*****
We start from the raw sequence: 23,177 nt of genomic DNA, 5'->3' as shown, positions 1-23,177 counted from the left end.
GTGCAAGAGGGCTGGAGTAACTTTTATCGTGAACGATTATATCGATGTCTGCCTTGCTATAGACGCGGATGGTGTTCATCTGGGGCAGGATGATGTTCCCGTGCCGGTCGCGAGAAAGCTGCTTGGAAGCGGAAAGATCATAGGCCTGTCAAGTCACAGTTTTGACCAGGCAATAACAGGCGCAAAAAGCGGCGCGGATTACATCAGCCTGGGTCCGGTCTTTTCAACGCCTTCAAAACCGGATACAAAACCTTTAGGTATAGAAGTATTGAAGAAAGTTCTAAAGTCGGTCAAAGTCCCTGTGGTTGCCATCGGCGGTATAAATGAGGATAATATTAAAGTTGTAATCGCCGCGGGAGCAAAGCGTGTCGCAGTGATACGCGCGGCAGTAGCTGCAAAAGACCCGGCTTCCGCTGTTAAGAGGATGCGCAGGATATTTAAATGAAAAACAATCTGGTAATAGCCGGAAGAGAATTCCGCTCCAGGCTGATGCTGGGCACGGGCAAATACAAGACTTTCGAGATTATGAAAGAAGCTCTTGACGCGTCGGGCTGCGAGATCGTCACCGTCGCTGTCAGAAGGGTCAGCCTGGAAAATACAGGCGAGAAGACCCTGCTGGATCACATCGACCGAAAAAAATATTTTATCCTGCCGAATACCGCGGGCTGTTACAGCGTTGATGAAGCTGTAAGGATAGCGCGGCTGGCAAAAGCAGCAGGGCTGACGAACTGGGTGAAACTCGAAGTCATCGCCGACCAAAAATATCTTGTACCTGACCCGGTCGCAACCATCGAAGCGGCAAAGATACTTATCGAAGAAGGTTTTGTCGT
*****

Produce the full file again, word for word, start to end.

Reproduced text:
We start from the raw sequence: 23,177 nt of genomic DNA, 5'->3' as shown, positions 1-23,177 counted from the left end.
GTGCAAGAGGGCTGGAGTAACTTTTATCGTGAACGATTATATCGATGTCTGCCTTGCTATAGACGCGGATGGTGTTCATCTGGGGCAGGATGATGTTCCCGTGCCGGTCGCGAGAAAGCTGCTTGGAAGCGGAAAGATCATAGGCCTGTCAAGTCACAGTTTTGACCAGGCAATAACAGGCGCAAAAAGCGGCGCGGATTACATCAGCCTGGGTCCGGTCTTTTCAACGCCTTCAAAACCGGATACAAAACCTTTAGGTATAGAAGTATTGAAGAAAGTTCTAAAGTCGGTCAAAGTCCCTGTGGTTGCCATCGGCGGTATAAATGAGGATAATATTAAAGTTGTAATCGCCGCGGGAGCAAAGCGTGTCGCAGTGATACGCGCGGCAGTAGCTGCAAAAGACCCGGCTTCCGCTGTTAAGAGGATGCGCAGGATATTTAAATGAAAAACAATCTGGTAATAGCCGGAAGAGAATTCCGCTCCAGGCTGATGCTGGGCACGGGCAAATACAAGACTTTCGAGATTATGAAAGAAGCTCTTGACGCGTCGGGCTGCGAGATCGTCACCGTCGCTGTCAGAAGGGTCAGCCTGGAAAATACAGGCGAGAAGACCCTGCTGGATCACATCGACCGAAAAAAATATTTTATCCTGCCGAATACCGCGGGCTGTTACAGCGTTGATGAAGCTGTAAGGATAGCGCGGCTGGCAAAAGCAGCAGGGCTGACGAACTGGGTGAAACTCGAAGTCATCGCCGACCAAAAATATCTTGTACCTGACCCGGTCGCAACCATCGAAGCGGCAAAGATACTTATCGAAGAAGGTTTTGTCGT